SA.810.724.  Security, Conflict, and Migration in Latin America.  4 Credits.  

This course provides an introduction to the study and analysis of both the history and the evolution of the security policy sphere. This policy sphere is defined in a broad sense—from nation states, to guerrillas and insurgencies, to organized crime, gangs, traffickers, that is, all enemies of the state. The main lens of analysis is the study of the multiple strategies that the US has implemented to confront the evolving conflict and security challenges in Latin America: some debatably successful like Plan Colombia, and others less so, such as the interventions in Nicaragua. The lack of economic opportunity, rampant corruption, weak rule of law and fragile government institutions continue to riddle Latin America and serve as migration factors. Newer initiatives such as the Merida Initiative, the Central American Regional Security Initiative (CARSI) and the Alliance for Prosperity are also analyzed to learn from the past and the present to address shortfalls and potential solutions in a region beleaguered by insecurity and violence, in spite of the absence of international wars. <a href="http://bit.ly/1bebp5s" target="_blank">Click here to see evaluations, syllabi, and faculty bios</a>

Prerequisite(s): Students may not register for this class if they have already received credit for SA.810.720[C]

SA.810.725.  Mexico: Leading or Lagging as a Global Emerging Economy.  4 Credits.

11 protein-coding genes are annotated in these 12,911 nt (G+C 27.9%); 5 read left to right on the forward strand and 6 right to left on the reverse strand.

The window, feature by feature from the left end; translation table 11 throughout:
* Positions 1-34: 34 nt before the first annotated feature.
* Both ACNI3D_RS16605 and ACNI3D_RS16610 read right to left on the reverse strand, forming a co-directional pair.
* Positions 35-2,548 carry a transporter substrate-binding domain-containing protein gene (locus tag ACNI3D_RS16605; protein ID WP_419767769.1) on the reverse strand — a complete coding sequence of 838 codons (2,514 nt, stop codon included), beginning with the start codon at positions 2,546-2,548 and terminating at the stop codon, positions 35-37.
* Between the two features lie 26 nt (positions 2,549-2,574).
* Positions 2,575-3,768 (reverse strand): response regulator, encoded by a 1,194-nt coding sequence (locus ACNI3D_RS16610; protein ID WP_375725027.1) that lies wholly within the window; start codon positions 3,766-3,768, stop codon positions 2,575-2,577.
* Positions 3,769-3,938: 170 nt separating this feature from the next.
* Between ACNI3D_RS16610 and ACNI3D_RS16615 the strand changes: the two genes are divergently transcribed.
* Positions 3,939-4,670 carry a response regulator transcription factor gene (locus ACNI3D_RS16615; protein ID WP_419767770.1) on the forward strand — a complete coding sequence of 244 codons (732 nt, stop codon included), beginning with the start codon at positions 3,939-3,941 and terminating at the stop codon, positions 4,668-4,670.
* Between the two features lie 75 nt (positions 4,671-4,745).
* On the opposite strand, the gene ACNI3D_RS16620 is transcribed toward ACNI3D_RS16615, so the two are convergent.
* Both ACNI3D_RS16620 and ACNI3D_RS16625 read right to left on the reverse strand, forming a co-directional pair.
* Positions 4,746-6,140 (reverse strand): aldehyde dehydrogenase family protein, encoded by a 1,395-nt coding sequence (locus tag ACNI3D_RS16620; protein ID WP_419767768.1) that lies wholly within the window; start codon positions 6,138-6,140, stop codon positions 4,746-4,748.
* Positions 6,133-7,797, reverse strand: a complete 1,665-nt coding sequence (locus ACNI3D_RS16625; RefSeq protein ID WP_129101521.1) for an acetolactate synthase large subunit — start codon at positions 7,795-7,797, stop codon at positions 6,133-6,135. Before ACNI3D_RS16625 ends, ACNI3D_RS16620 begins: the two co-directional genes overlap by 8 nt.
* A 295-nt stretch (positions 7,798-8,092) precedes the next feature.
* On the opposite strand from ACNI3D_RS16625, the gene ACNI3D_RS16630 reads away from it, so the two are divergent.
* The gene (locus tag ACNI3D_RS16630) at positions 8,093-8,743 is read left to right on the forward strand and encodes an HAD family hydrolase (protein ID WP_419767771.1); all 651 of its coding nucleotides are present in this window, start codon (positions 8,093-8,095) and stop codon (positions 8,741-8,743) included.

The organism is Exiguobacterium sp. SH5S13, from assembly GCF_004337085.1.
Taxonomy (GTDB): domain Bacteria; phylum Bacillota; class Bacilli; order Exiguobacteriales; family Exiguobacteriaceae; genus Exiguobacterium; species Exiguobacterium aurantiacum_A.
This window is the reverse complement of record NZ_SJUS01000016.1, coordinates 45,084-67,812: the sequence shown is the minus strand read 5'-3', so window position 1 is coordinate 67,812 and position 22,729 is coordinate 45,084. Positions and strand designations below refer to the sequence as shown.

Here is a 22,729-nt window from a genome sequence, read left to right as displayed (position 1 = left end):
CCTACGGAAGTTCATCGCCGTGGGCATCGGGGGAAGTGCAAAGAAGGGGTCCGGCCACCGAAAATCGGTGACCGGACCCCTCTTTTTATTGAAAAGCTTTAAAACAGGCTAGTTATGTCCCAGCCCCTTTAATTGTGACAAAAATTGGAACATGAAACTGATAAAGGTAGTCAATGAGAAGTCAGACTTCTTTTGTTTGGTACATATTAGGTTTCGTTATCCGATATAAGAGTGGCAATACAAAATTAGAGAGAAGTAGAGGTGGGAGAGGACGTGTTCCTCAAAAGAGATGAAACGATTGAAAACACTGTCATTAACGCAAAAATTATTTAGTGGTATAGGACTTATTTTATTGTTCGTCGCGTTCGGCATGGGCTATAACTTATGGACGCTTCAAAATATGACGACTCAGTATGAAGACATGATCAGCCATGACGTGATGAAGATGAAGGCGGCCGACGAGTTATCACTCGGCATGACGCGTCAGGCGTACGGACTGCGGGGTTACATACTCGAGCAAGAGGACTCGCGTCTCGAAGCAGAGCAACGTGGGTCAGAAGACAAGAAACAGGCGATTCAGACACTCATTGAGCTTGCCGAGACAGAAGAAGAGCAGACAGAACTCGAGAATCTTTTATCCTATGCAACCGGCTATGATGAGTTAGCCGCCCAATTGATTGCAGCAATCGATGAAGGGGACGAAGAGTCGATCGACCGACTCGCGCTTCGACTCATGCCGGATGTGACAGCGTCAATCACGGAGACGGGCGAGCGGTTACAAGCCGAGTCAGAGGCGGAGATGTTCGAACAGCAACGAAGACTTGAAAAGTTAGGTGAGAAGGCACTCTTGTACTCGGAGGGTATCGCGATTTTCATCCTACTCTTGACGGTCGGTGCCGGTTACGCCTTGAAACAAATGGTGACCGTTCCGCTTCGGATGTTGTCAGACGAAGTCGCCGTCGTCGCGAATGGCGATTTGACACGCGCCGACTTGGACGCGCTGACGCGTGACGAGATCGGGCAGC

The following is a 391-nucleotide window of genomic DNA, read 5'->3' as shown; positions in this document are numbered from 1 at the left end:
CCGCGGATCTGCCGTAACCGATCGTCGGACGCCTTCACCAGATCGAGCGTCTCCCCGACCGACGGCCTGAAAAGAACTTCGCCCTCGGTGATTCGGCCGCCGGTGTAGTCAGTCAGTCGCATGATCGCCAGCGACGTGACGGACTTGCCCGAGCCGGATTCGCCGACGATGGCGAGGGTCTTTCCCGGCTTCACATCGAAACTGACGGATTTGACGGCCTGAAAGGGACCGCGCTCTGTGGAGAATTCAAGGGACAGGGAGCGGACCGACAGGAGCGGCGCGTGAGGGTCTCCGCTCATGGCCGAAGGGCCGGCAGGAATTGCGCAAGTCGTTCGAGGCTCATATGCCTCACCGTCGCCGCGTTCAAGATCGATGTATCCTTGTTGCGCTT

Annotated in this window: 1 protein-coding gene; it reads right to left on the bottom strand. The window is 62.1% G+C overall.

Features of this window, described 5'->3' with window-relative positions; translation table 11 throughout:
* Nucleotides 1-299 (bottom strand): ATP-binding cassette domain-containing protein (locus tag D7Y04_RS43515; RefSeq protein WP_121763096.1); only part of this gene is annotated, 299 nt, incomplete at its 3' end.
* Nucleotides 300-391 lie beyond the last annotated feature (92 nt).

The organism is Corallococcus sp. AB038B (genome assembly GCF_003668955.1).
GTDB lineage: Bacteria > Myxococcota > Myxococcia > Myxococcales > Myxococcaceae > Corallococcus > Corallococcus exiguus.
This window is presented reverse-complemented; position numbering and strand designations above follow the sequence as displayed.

This four-credit class introduces students to the changing political economy of Mexico. The course covers recent Mexican history to the current presidency, paying particular attention to the political economy of the long-lived PRI authoritarian regime, the successive financial/economic crises that weakened it starting in the early 1980s, and the long and protracted, although relatively successful “dual transition” that Mexico underwent: from authoritarian to democratic rule and from a relatively closed to an integrated economy in global markets, but especially with the United States. There are also specific sessions devoted to: 1) NAFTA and 'why Mexico does not seem to be able to grow at high rates -- like other big emerging markets; 2) Mexican (and Central American) migration to the United States and its effects in both countries; and 3) drug-trafficking and the so-called 'war on drugs' since the mid-2000s, and its many economic, political and security impacts to date.<a href="http://bit.ly/1bebp5s" target="_blank">Click here to see evaluations, syllabi, and faculty bios</a>